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Due To Economic Failures, Andhra Pradesh May Soon Become Another Zimbabwe or Nigeria – TDP Leader

Yanamla Ramakrishnudu

Yanamla Ramakrishnudu, the former finance minister of the Indian state of Andhra Pradesh, has cautioned that if Jagan Mohan Reddy remains as chief minister, the state may soon resemble another Nigeria.

India’s south-eastern coastline region is home to the state of Andhra Pradesh. With a total size of 162,975 km2, it is the seventh-largest state by area. With 49,386,799 people, it ranks as the tenth-most populous state.

It won’t be a surprise if Andhra Pradesh becomes another Nigeria or Zimbabwe, according to Ramakrishnudu, a senior leader of the Telugu Desam Party (TDP), given the state’s economic situation, the state’s stagnant development, and the people’s heavy financial burdens, according to Indo-Asian News Service.

The leader of the Telugu Desam Party (TDP) said that Reddy had “completely wrecked the state with no growth in any corner” over the previous three and a half years.

As he plunged Andhra Pradesh into a critical crisis, many people who worked in a variety of professions lost their jobs, according to Ramakrishnudu.

“The state will experience unthinkable calamity if similar circumstances persist for an extended period of time,” he said.

The state’s total debts have reached abnormal levels, according to the most recent Comptroller and Auditor General (CAG) report.

He noted that the GSDP level has plummeted to a single digit and that the state revenue has also decreased.

The former finance minister claimed that because the overall debts are not disclosed in the budget, the public is being misled.

He added that over the last three and a half years, the state government’s borrowings reached a staggering Rs 8 lakh crore, for which the state has to pay over Rs 50,000 crore in interest. The 15th Finance Commission has criticized the state administration for these difficulties.

The former minister voiced grave concern that the interest payment could soon reach Rs 1 lakh crore and questioned how development could proceed with such a high rate of interest payments.

What is even worse, according to him, is that the majority of the money collected through loans—nearly 81 percent—is used for revenue spending.

Ramakrishnudu recalled that prior investments in the state had been very significant, which led to the creation of jobs and the publication of job notices.

Additionally, special incentives were offered to women in the form of DWCRA loans that helped them find employment. SCs and BCs were also granted loans to start businesses. But today, he added, things have changed, and finding work is difficult.

In fact, the TDP leader claimed, those who had previously expressed interest in establishing units in the state are now completely withholding them, which has the effect of inverting the mood there.

He asserted that the Jagan Mohan Reddy administration has adopted a policy of expanding borrowing, which has plunged the state into a serious problem.

According to the FRBM Act, the state’s total indebtedness should not exceed 35% of GDP, but in 2021, the burden of the state itself exceeded 44.04%.

Ramakrishnudu believed that the state government needed to recognize the reality of the situation and move quickly to save the state entering a financial emergency.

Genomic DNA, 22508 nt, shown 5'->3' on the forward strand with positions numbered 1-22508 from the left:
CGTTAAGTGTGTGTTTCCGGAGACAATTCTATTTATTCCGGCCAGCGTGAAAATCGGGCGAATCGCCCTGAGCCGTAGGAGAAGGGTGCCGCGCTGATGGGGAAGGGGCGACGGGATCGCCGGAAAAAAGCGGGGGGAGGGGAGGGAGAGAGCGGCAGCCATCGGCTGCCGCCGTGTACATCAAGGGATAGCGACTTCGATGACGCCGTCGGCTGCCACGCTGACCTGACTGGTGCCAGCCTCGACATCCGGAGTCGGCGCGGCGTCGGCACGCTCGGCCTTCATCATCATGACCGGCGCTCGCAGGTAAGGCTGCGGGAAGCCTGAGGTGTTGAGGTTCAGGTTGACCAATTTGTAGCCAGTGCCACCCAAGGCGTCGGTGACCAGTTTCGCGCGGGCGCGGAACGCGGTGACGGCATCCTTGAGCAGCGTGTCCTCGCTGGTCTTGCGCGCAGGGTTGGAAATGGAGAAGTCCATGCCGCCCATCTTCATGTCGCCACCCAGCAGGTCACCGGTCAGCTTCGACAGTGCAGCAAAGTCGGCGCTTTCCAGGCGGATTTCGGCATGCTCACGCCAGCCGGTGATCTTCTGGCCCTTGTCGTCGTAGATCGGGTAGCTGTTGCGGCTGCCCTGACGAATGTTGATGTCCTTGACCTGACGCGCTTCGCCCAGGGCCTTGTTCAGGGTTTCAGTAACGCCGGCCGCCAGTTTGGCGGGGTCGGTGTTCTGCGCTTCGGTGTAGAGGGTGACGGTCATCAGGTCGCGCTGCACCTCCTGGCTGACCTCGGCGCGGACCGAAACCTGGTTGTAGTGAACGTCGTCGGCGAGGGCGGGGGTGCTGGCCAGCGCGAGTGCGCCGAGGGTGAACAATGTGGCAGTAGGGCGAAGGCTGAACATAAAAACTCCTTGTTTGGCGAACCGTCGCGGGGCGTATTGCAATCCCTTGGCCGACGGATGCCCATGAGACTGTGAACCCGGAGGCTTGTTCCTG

Due to the Federal Government of Nigeria being led by President Muhammadu Buhari borrowing money to pay salaries, the country’s economic situation has gotten worse.

Anamekwe Nwabuoku, a former acting accountant-general of the federation (AGF), bemoaned in June that the government had been obliged to borrow money to pay salaries because of an increase in government spending brought on by escalating security threats and the social requirements of the populace.

We must borrow more money to supplement the payment of salaries and wages, Nwabuoku stated. This demonstrates how difficult our times are. Government revenue is severely limited.

According to data from the Nigeria Bureau of Statistics (NBS), the borrowing rate for the West African nation was an average of 16.590% pa from January 2006 to July 2022, with 199 observations. In November 2009, the data reached an all-time high of 19.660% pa, and in March 2021, it hit a record low of 11.130% pa.

One of the risks affecting the Nigerian state’s very foundation has been noted as the government’s growing reliance on internal and external borrowing to finance its activities. Recent criticism of the Buhari administration’s appetite for borrowing and warnings about the danger to the Nigerian state of allowing the situation to spiral out of control have come from a number of international organizations, private entities, senior government officials, and former government functionaries.

The International Monetary Fund (IMF) is one of them, and it predicted that by 2026, “the Nigerian government may spend nearly 100 percent of its earnings on debt servicing.”

Despite appearing to be manageable, the World Bank warned that the country’s debt is “vulnerable and expensive”.

A group of business executives, the Nigerian Economic Summit Group (NESG), claims that future governments may have to shoulder “a debt burden.”

Local and foreign federal government borrowings increased by 658 percent between 1999 and 2021, from N3.55 trillion to N26.91 trillion.

Last month, Zainab Ahmed, the minister of finance, budget, and national planning, disclosed that the government was N300 billion in the red due to debt service costs that totaled N1.94 trillion compared to N1.63 trillion in retained income.

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